THE AMERICAS – Miyamoto International has expanded to Latin America with two project offices for USAID, one in San José, Costa Rica and the other in Pasto, Colombia. The project helps first responders and governments better understand the impacts of large earthquakes – before they happen.
Located on the “Ring of Fire,” Costa Rica and Colombia are in one of the most seismically dangerous regions in the world. Called “PREPARE,” the earthquake risk identification and preparedness program was established to help cities better understand the fallout from large earthquakes and, most importantly, plan accordingly. This has become all the more urgent as the world witnesses more frequent and extreme earthquake damage like that seen in Nepal, Ecuador and Italy in just the past two years.
The program’s goal is to provide a vivid picture of the likely aftermath of a major earthquake, such as fatalities, building-damage patterns and debris quantity. This will enable the government to identify the current gaps and plan for a major disaster. The PREPARE program is possible thanks to the support and generosity of the American people through the United States Agency for International Development (USAID) and its Office of Foreign Disaster Assistance (OFDA).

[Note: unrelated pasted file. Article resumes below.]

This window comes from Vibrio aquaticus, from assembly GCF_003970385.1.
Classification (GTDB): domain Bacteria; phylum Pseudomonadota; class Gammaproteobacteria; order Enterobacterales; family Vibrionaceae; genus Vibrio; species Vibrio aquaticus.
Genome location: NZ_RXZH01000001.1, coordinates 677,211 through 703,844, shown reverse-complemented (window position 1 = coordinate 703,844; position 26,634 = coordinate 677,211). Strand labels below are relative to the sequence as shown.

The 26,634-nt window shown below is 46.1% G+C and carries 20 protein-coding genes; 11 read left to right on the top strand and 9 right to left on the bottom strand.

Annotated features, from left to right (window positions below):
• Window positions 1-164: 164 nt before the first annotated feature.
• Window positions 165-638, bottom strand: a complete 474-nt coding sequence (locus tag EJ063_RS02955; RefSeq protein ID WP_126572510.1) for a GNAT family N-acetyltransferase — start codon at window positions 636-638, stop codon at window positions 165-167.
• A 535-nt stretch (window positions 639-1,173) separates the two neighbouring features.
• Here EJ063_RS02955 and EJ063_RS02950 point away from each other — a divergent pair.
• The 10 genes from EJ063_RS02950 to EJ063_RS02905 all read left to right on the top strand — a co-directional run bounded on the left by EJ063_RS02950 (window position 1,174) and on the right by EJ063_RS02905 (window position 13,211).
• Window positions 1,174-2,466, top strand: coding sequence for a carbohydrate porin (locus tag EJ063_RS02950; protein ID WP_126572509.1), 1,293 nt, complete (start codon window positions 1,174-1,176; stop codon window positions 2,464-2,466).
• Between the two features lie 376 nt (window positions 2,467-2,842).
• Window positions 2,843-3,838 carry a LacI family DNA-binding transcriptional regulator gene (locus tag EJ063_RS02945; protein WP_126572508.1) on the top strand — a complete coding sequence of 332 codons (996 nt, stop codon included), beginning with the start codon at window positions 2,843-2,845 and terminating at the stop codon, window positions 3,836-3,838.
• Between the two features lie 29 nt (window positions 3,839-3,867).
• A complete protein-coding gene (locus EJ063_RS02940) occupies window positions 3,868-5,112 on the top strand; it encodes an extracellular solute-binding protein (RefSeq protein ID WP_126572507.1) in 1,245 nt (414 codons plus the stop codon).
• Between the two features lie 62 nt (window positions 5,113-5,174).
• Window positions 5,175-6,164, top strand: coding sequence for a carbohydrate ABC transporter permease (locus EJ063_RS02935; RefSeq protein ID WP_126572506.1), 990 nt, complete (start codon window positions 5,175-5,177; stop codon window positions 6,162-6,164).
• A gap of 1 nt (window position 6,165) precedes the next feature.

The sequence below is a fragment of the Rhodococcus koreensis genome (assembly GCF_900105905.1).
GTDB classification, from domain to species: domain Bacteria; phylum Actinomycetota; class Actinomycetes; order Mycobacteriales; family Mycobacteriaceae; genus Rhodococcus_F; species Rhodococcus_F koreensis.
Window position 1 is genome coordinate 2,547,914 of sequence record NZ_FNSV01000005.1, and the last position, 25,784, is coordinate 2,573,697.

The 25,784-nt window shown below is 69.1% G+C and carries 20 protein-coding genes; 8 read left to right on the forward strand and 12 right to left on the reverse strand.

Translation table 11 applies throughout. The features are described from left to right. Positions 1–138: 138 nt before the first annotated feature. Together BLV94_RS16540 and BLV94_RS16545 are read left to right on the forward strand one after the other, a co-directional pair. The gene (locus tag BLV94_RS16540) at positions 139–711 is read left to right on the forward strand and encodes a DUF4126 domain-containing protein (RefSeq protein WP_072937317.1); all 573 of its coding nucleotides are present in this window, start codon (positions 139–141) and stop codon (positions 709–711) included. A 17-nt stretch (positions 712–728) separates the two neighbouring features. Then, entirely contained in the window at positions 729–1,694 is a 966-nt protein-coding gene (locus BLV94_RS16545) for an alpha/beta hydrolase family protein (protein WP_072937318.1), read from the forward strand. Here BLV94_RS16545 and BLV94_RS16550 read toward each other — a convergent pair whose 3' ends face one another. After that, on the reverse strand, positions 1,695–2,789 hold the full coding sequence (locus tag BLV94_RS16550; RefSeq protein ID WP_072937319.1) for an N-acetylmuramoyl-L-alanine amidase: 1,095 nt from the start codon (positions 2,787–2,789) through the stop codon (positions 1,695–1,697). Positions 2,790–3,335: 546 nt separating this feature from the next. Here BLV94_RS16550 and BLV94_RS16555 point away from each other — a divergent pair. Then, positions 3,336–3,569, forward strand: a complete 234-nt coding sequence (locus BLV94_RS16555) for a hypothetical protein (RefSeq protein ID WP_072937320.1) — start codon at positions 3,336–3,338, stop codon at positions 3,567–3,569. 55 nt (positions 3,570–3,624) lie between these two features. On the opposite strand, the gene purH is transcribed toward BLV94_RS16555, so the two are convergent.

Miyamoto uses the state-of-the-art Global Earthquake Model platform to identify probabilistic outcomes and then utilizes Miyamoto’s vast database from actual disaster experience, an analysis platform called Miyamoto Quake, to capture realistic disaster scenarios. “Our main goal is to reduce the number of casualties, as well as the social and economic impact of a major earthquake,” explained Diana Ubico, national manager of Miyamoto/PREPARE in Costa Rica.
Partner organizations in Costa Rica include the National Commission for Risk Prevention and Disaster Response (CNE), the Municipality of San José, Costa Rica Firefighters Corps, University of Costa Rica Civil Engineering School and National Materials and Structural Models Laboratory, Costa Rican Ministry of Public Education and Costa Rican Social Security Administration, which manages hospitals and clinics.
Teams of firefighters and engineering students have conducted field surveys of public schools, hospitals, residential buildings and other structures. The information “is like a crystal ball… allowing us to see how the city will hold up during an earthquake,” Álvaro Poveda, deputy director of the University of Costa Rica Civil Engineering School, said in a recent USAID report on the program.
The PREPARE program is generating significant enthusiasm among stakeholders, said Forrest Lanning, a Miyamoto structural engineer who leads the program in Costa Rica and recently kicked off a second program in Pasto, Colombia. “Getting national stakeholders involved and a policy framework in place requires time and coordination among many organizations. Fortunately, both countries have good track records working to respond effectively.”